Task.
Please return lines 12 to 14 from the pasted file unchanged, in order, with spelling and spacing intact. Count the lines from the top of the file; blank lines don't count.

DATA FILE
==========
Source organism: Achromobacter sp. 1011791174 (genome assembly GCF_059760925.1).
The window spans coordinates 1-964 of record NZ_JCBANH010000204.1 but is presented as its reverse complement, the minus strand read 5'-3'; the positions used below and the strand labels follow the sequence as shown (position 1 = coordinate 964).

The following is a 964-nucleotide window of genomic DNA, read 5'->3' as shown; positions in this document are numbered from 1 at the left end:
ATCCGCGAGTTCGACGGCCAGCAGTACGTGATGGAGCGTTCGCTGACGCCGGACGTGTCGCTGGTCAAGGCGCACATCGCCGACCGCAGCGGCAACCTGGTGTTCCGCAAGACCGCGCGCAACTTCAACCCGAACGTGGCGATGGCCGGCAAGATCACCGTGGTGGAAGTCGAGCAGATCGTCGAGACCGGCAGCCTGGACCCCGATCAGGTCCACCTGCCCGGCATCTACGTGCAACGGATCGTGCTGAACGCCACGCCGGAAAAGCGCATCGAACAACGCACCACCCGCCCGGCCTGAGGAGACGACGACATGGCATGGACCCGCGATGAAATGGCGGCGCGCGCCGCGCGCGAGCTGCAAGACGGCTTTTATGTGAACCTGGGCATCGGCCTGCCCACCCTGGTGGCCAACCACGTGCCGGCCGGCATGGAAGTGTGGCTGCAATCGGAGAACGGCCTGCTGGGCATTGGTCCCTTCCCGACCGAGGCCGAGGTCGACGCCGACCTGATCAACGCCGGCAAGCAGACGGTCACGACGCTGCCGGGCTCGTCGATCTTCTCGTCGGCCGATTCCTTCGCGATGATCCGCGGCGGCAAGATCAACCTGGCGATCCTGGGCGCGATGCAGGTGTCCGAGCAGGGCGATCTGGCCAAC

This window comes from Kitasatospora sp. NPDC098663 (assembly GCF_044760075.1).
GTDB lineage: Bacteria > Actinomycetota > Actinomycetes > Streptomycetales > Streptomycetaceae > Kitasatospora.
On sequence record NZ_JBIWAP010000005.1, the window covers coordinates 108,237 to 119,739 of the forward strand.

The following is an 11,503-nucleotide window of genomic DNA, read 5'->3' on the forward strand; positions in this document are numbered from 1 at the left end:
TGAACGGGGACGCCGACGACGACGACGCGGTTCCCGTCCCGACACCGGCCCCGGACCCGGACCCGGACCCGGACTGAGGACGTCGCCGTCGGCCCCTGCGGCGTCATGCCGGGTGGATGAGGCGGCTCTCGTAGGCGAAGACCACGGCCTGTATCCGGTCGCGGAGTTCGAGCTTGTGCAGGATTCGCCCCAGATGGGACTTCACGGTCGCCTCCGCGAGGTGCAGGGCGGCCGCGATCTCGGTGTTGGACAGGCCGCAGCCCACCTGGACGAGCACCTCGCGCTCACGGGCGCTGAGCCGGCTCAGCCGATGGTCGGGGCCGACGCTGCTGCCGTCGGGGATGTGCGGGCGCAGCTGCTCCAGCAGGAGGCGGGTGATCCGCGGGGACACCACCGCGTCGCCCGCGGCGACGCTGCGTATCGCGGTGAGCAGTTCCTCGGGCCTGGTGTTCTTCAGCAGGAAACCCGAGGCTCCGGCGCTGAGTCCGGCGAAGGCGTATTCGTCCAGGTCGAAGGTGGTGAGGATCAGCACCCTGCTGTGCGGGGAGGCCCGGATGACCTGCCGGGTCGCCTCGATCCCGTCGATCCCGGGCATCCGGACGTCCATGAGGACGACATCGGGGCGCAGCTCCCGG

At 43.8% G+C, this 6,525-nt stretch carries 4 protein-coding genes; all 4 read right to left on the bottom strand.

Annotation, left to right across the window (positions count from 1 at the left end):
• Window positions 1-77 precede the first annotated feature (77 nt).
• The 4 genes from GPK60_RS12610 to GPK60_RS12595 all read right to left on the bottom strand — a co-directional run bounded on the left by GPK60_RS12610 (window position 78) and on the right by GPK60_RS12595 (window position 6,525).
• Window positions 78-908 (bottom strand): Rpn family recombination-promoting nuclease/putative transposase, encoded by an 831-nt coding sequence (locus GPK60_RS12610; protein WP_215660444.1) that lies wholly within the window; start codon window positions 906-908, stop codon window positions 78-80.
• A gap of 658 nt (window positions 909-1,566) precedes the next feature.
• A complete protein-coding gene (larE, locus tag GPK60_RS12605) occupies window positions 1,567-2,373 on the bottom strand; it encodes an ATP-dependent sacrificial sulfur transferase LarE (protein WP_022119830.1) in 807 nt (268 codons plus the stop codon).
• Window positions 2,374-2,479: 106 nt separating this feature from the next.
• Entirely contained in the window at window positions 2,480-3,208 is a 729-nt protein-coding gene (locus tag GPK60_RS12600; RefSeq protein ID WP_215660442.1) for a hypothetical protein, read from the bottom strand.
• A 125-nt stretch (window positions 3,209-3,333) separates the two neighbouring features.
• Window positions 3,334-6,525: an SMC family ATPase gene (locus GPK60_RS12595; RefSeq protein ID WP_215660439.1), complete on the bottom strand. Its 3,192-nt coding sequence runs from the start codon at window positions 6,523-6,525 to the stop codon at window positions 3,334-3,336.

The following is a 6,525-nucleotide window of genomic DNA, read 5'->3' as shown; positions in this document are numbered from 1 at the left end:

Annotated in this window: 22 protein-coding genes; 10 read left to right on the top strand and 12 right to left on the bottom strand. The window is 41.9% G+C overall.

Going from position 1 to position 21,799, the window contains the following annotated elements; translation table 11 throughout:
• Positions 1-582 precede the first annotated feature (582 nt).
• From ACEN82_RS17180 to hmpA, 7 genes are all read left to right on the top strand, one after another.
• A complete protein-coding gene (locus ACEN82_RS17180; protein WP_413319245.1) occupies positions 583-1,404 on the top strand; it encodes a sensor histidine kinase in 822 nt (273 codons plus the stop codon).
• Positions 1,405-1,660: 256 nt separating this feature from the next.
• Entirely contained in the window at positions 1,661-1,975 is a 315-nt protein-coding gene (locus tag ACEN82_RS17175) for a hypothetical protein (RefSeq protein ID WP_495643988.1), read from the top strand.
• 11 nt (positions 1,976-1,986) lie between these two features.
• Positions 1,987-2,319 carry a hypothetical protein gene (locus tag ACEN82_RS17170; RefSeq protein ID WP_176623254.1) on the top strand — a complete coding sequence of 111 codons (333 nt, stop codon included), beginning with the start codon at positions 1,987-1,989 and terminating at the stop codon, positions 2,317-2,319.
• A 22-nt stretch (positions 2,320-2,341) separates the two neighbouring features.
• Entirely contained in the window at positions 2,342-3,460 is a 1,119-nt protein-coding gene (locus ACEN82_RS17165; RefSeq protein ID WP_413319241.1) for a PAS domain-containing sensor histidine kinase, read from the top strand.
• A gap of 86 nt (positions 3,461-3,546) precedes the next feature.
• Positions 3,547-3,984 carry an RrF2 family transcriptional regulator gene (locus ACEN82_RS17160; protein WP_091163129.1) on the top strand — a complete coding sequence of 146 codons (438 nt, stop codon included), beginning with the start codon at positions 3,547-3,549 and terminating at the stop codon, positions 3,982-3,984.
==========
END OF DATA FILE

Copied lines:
• Window positions 1-77 precede the first annotated feature (77 nt).
• The 4 genes from GPK60_RS12610 to GPK60_RS12595 all read right to left on the bottom strand — a co-directional run bounded on the left by GPK60_RS12610 (window position 78) and on the right by GPK60_RS12595 (window position 6,525).
• Window positions 78-908 (bottom strand): Rpn family recombination-promoting nuclease/putative transposase, encoded by an 831-nt coding sequence (locus GPK60_RS12610; protein WP_215660444.1) that lies wholly within the window; start codon window positions 906-908, stop codon window positions 78-80.